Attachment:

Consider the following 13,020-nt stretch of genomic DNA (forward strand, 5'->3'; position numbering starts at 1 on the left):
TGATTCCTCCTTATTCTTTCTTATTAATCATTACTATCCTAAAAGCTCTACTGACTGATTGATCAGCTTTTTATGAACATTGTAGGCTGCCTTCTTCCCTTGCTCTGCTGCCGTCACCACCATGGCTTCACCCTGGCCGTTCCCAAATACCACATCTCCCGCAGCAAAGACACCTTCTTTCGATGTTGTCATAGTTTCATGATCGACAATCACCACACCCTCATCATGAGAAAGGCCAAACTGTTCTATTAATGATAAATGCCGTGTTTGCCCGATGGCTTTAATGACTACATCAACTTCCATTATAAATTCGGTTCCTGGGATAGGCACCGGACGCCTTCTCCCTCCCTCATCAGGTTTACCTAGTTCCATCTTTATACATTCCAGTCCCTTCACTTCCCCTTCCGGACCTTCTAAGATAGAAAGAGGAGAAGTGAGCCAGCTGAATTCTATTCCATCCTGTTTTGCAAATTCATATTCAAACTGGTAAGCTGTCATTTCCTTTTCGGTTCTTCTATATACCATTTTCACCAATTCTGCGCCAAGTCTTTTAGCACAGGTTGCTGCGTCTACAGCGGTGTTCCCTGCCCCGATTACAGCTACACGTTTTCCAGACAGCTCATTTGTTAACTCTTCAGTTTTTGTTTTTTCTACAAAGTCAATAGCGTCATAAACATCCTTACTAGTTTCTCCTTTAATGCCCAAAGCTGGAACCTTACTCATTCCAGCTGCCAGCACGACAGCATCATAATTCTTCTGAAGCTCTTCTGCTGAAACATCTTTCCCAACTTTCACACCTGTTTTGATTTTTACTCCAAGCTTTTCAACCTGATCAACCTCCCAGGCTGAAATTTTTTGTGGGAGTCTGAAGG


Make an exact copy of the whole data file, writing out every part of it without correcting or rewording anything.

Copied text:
Consider the following 13,020-nt stretch of genomic DNA (forward strand, 5'->3'; position numbering starts at 1 on the left):
TGATTCCTCCTTATTCTTTCTTATTAATCATTACTATCCTAAAAGCTCTACTGACTGATTGATCAGCTTTTTATGAACATTGTAGGCTGCCTTCTTCCCTTGCTCTGCTGCCGTCACCACCATGGCTTCACCCTGGCCGTTCCCAAATACCACATCTCCCGCAGCAAAGACACCTTCTTTCGATGTTGTCATAGTTTCATGATCGACAATCACCACACCCTCATCATGAGAAAGGCCAAACTGTTCTATTAATGATAAATGCCGTGTTTGCCCGATGGCTTTAATGACTACATCAACTTCCATTATAAATTCGGTTCCTGGGATAGGCACCGGACGCCTTCTCCCTCCCTCATCAGGTTTACCTAGTTCCATCTTTATACATTCCAGTCCCTTCACTTCCCCTTCCGGACCTTCTAAGATAGAAAGAGGAGAAGTGAGCCAGCTGAATTCTATTCCATCCTGTTTTGCAAATTCATATTCAAACTGGTAAGCTGTCATTTCCTTTTCGGTTCTTCTATATACCATTTTCACCAATTCTGCGCCAAGTCTTTTAGCACAGGTTGCTGCGTCTACAGCGGTGTTCCCTGCCCCGATTACAGCTACACGTTTTCCAGACAGCTCATTTGTTAACTCTTCAGTTTTTGTTTTTTCTACAAAGTCAATAGCGTCATAAACATCCTTACTAGTTTCTCCTTTAATGCCCAAAGCTGGAACCTTACTCATTCCAGCTGCCAGCACGACAGCATCATAATTCTTCTGAAGCTCTTCTGCTGAAACATCTTTCCCAACTTTCACACCTGTTTTGATTTTTACTCCAAGCTTTTCAACCTGATCAACCTCCCAGGCTGAAATTTTTTGTGGGAGTCTGAAGG